As a brand that was among the pioneers of being an internet based Indian business, how did you come up with the idea of your business model?
It was a different ball game then altogether. Not just in how you did business, but also what the consumer demands were. At best, compared to today, the consumer was happy limited in his needs. Most importantly, the virtual world was still to disrupt our lives as inclusively as it does today. It was still up for aspirations and experiments, far drawn away from the essentials we know now — speed, accuracy and relevance. Search was yet to become an engine of our lives.
The current business model of IndiaMART has evolved through various phases. When we began, we just didn’t have the money to match up to the ‘big’ requirements of the Indian market. At the same time, at the core of our idea was the belief that we needed to start something for the ‘small’. That was our opportunity. If you look at the growth trajectory of the 1990s, post Liberalisation, it was steady but slow for the small scale industries. Slow because of several reasons, including throwback of the License Raj, lack of intent as a market and economy, middlemen, low global market understanding and access, and, undue financial burdens and risks involved. Nonetheless, SMEs were north bound.
First, I wanted to set up an Internet Service Provider but Indian norms did not allow private participation then. Given the circumstances, the money we could muster, and the need within the SME sector to explore bigger buyer bases in India as well as abroad, we began making websites for them. Not only did a website enhance an SME’s presence beyond geographical barriers, but was slick, smart and a ‘now’ proposition. It made him look up-to-date and efficient. Although Internet and computer penetration were low, a business could look to access buyers in international markets. The fact that we broke even in the first year of operation bore testimony to steps in the right direction.
We, my cousin Brijesh and I, were salesmen during the day and techies at night, shaping the value-added services we sold, creating sites, designing and maintaining them. Soon we realised that our website business could be developed into a marketplace model. Initially, our operations were directed towards global markets, but later on around 2008-09 we realized the opportunities in the burgeoning Indian market and since then we have been focusing on domestic business.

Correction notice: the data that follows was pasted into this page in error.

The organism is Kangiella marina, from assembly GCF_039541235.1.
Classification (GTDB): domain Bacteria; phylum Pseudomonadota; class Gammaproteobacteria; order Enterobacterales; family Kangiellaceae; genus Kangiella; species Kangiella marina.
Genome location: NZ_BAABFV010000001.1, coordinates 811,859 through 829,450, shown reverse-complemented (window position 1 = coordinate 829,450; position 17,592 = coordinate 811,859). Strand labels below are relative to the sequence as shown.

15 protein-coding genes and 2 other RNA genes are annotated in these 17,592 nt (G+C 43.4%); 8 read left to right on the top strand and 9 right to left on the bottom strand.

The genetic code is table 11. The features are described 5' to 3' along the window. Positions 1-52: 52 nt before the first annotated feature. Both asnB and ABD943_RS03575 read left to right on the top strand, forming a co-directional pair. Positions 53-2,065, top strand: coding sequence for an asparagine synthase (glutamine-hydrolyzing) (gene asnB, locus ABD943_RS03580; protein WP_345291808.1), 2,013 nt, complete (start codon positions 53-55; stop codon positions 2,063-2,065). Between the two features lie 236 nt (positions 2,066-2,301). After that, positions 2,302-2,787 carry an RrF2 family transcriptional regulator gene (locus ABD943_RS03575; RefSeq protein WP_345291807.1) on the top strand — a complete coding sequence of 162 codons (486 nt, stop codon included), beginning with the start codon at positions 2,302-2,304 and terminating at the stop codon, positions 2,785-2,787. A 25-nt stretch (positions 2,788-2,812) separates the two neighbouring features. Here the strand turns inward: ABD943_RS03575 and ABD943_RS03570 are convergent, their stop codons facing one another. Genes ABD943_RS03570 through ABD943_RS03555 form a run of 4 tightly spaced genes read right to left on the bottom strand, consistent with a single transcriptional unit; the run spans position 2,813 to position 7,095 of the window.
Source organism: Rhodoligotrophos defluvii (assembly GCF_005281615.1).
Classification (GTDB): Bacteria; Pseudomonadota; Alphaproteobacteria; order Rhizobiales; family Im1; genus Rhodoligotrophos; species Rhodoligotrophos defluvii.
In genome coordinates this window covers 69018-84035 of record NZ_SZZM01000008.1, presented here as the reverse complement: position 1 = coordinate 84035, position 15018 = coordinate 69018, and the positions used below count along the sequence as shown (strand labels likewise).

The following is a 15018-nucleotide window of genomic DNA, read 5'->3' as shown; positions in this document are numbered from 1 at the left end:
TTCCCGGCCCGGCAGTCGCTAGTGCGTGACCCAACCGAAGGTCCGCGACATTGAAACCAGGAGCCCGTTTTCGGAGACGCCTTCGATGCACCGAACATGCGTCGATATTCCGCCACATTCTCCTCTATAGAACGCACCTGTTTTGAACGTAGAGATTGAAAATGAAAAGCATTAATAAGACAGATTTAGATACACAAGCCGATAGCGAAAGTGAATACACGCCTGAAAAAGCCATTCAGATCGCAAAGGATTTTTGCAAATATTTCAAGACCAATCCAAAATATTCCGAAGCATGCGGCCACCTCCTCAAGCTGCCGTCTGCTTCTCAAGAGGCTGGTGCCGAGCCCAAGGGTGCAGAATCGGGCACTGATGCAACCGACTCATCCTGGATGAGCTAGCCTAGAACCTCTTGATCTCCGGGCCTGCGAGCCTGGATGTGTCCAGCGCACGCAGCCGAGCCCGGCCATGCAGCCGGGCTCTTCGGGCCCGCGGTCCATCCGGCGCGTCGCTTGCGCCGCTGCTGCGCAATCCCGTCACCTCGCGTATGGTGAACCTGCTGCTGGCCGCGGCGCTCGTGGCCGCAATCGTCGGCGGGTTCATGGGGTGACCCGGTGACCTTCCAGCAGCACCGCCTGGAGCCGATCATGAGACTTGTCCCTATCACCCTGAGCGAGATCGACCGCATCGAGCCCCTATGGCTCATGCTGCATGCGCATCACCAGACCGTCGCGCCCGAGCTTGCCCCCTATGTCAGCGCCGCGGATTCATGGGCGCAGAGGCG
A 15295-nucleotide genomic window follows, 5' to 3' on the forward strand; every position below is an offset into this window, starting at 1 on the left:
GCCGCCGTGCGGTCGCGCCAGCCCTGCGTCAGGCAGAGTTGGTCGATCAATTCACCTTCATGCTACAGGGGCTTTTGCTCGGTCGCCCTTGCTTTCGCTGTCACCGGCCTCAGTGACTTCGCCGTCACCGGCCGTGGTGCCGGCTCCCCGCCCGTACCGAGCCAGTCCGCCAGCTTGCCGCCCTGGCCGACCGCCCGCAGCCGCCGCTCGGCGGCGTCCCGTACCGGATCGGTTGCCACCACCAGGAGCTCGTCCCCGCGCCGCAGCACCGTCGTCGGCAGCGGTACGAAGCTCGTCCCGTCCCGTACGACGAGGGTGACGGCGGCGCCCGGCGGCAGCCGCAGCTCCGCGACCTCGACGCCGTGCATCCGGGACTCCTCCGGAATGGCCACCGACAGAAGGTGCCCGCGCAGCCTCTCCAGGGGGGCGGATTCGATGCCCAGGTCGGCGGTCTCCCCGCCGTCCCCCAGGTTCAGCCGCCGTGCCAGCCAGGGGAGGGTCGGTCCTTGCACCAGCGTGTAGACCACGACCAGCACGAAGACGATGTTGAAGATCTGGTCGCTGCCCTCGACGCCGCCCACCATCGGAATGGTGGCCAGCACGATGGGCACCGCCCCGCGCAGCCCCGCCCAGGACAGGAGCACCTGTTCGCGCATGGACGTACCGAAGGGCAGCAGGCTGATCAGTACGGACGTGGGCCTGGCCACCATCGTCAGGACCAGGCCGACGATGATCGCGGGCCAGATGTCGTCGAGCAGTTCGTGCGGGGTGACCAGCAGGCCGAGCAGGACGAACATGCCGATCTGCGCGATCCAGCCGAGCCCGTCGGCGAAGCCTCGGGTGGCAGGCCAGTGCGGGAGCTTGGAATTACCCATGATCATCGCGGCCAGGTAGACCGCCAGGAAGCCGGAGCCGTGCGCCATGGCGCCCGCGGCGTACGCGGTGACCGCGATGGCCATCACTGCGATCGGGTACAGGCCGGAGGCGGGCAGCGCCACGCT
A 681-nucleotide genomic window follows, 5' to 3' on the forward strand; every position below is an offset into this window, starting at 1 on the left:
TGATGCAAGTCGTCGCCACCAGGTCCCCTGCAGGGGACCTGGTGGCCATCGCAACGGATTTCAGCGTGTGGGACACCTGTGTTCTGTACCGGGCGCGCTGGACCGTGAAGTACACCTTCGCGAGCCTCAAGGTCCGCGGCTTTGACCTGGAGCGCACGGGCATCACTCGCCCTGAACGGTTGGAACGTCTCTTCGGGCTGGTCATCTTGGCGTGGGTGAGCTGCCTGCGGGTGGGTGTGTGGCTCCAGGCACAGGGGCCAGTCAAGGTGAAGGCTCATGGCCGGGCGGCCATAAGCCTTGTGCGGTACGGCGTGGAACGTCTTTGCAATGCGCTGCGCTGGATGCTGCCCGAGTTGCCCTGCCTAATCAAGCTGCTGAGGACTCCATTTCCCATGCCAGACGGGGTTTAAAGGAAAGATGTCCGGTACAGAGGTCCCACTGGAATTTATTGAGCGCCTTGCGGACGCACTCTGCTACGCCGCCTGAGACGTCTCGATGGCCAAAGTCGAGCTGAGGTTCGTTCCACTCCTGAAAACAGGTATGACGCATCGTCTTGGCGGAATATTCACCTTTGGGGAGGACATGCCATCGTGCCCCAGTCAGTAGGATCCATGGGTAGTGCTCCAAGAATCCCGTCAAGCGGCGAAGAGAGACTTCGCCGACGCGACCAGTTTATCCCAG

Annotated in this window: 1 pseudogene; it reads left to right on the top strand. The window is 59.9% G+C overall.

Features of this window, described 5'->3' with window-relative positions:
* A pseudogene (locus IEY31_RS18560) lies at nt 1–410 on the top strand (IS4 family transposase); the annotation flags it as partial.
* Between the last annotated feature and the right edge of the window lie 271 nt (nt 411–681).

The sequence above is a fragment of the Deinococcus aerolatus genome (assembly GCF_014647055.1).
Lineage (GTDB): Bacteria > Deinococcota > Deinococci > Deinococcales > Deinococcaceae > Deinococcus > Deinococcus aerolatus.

With more of deep India getting connected to the web, and with majority of the partners on your platform relatively newer to the digital economy, what advice do you have for them?
Most of our audience is the MSME sector who might not have the resources and skill sets to adopt the digital economy. But, we have witnessed that this is not the case with only MSMEs but also with many large corporates. Many of the large corporates have made their first online presence only through IndiaMART. My advice to any business who is considering the idea of going digital would be to do it now. This is the best time to go digital. The kind of eco-system that the Government is creating will surely make technology more usable, accessible and affordable in the future.
What would you consider as the current challenges in your category, considering that demonetisation would have badly hit many buyer and suppliers across small India?
I believe that the impact of demonetization is temporary. What happened for most e-commerce companies was, cash-on-delivery – took the maximum hit during demonetization – but it made the room for cashless transactions, across consumer business, be it individuals or businesses. Of course, in the short-term there were challenges, but IndiaMART has recovered fast because we had already created a robust online payment system. At IndiaMART, we have witnessed a growth of 9000% in the demand of PoS and Card Swipe machines during November 2016. This speaks volumes about how the country’s small businesses are adapting themselves towards a Digital India. Moreover, the recent budget announcements will further bolster business in the long run. Some of the initiatives like imposing cash limit of Rs 3 lakh are even better than demonetization and will bring in more transparency.
How would you see and define your competition?
We have been the pioneers of B2B marketplaces in India. But now I am optimistic as many new players are entering the B2B market. More than competition I see it as growth for the entire eco-system. Fresh funds are getting infused in the B2B e-commerce space which is opening many avenues of growth and technological advancements. As businesses move online and with the latest push towards a cashless economy, B2B ecommerce is likely to see an upsurge after the current hiccups that tantamount to slowdown. I think business buyers too will move to the consumer space big time. Indian B2B e-commerce is expected to be around $700Bn by 2020, which means there is immense business opportunity for multiple players to enter the segment and grow.
How do you keep inspiring your teams to deliver to your vision for the company, and how do you translate that to the external businesses that work with you to bolster your brand and business?
IndiaMART has a vision ‘to make doing business easy’ and our team is solely dedicated to this vision. Whatever technology upgradation, process changes or business model modification we do are directed towards this goal of ours. As IndiaMART, we make sure that the team is passionate towards the work they are doing and also translate the same energy to our audience. We give utmost importance to trust whether it is for the team towards the company or for our customers towards the brand. And trust is not built in a day. If more than 29 Lakh suppliers and 3Crore buyers trust IndiaMART today with their businesses then it is because of our efforts in the past 20 years. We didn’t build it overnight.